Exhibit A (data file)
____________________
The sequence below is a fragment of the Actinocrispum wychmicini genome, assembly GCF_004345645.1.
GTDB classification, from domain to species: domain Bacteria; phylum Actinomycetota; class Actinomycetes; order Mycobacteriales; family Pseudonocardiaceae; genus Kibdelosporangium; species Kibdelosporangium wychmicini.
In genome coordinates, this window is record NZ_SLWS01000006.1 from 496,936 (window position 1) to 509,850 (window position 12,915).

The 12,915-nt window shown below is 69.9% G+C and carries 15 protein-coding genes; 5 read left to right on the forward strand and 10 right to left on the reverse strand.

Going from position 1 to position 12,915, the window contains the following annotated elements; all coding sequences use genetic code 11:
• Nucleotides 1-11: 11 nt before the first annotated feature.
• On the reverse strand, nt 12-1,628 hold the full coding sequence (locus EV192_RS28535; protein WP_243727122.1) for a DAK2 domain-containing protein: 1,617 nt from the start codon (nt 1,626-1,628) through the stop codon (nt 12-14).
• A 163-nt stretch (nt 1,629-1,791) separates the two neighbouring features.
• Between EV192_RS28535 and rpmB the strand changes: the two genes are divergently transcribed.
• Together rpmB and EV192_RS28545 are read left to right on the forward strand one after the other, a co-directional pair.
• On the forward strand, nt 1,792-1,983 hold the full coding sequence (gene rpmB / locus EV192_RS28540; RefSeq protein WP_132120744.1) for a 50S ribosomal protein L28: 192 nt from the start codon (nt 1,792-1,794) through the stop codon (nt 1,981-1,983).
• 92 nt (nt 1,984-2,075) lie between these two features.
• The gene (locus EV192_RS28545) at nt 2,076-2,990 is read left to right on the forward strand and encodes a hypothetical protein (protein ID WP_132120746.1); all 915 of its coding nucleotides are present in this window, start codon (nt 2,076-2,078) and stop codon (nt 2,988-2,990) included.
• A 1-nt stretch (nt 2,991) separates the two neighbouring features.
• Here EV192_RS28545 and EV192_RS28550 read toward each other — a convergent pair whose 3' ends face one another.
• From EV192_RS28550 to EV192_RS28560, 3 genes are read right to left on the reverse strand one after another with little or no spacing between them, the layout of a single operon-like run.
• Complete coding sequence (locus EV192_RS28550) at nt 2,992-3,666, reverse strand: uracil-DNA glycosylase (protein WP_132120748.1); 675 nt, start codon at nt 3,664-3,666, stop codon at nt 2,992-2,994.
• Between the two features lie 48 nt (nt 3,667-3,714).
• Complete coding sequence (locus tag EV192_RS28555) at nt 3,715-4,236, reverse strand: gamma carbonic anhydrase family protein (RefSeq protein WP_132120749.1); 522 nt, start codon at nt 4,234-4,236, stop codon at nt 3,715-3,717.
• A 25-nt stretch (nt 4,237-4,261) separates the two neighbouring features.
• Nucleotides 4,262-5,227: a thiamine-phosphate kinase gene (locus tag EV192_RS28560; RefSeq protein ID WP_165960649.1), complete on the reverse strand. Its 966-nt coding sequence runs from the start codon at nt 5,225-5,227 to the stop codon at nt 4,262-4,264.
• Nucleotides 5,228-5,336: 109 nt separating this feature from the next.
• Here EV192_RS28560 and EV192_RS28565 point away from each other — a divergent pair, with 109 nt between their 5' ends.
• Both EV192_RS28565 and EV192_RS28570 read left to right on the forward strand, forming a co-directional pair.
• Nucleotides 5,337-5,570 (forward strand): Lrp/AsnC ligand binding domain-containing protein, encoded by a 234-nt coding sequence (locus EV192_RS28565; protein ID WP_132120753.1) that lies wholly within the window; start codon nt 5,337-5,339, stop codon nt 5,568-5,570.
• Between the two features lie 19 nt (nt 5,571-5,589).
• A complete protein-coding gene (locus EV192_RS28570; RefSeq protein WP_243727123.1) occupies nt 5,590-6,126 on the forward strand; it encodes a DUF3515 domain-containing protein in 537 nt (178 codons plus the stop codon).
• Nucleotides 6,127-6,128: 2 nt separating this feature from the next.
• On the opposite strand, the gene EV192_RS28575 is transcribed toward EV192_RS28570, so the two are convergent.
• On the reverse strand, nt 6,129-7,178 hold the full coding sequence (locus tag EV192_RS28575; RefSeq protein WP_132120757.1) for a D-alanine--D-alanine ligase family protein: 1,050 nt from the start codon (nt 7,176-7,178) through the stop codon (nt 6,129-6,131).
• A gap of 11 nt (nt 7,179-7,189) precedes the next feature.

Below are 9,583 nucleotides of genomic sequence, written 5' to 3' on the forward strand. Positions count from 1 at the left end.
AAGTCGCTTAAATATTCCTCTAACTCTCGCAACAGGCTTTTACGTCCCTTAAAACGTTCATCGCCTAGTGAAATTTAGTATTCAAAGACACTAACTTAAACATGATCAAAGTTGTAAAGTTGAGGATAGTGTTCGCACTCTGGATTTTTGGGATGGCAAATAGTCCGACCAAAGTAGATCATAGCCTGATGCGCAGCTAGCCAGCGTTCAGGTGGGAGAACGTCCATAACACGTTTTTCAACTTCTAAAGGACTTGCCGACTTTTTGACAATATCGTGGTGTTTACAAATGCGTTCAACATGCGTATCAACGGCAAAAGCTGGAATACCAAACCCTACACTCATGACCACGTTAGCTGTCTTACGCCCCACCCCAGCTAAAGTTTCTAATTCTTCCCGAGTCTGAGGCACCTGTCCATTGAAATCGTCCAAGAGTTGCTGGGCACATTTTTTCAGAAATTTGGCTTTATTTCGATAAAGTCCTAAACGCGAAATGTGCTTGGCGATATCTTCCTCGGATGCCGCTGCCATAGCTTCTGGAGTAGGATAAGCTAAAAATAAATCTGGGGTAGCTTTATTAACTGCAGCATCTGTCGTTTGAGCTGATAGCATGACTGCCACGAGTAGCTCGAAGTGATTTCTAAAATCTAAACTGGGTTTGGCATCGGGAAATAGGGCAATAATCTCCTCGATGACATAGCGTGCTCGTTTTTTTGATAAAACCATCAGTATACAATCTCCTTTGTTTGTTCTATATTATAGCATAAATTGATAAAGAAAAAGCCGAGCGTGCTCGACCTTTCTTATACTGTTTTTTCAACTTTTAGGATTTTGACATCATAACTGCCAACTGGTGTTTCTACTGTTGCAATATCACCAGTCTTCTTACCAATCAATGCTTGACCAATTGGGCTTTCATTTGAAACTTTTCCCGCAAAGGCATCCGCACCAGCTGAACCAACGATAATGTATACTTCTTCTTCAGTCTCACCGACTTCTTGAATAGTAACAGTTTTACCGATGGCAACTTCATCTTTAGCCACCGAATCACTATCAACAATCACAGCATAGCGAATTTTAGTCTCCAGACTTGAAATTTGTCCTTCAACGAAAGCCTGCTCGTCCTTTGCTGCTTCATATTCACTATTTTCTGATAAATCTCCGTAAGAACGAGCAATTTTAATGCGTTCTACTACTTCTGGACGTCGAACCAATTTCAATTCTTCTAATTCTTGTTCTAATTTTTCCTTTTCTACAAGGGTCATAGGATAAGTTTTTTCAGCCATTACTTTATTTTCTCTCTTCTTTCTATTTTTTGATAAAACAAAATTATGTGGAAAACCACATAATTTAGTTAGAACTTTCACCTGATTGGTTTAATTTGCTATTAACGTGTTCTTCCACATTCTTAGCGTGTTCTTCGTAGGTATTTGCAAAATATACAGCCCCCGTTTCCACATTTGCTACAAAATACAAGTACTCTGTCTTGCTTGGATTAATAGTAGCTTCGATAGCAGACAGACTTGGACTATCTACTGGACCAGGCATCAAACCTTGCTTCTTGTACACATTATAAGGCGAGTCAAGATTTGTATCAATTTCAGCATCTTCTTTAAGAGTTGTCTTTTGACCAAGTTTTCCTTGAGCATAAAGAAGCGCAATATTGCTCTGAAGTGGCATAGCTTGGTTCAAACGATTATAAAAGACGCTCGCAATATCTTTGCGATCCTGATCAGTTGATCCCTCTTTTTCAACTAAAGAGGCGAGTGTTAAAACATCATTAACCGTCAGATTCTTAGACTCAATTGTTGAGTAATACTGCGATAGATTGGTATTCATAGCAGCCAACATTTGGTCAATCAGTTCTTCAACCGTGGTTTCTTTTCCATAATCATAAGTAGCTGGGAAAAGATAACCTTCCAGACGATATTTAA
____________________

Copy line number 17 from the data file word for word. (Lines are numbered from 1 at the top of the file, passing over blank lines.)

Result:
• Complete coding sequence (locus EV192_RS28550) at nt 2,992-3,666, reverse strand: uracil-DNA glycosylase (protein WP_132120748.1); 675 nt, start codon at nt 3,664-3,666, stop codon at nt 2,992-2,994.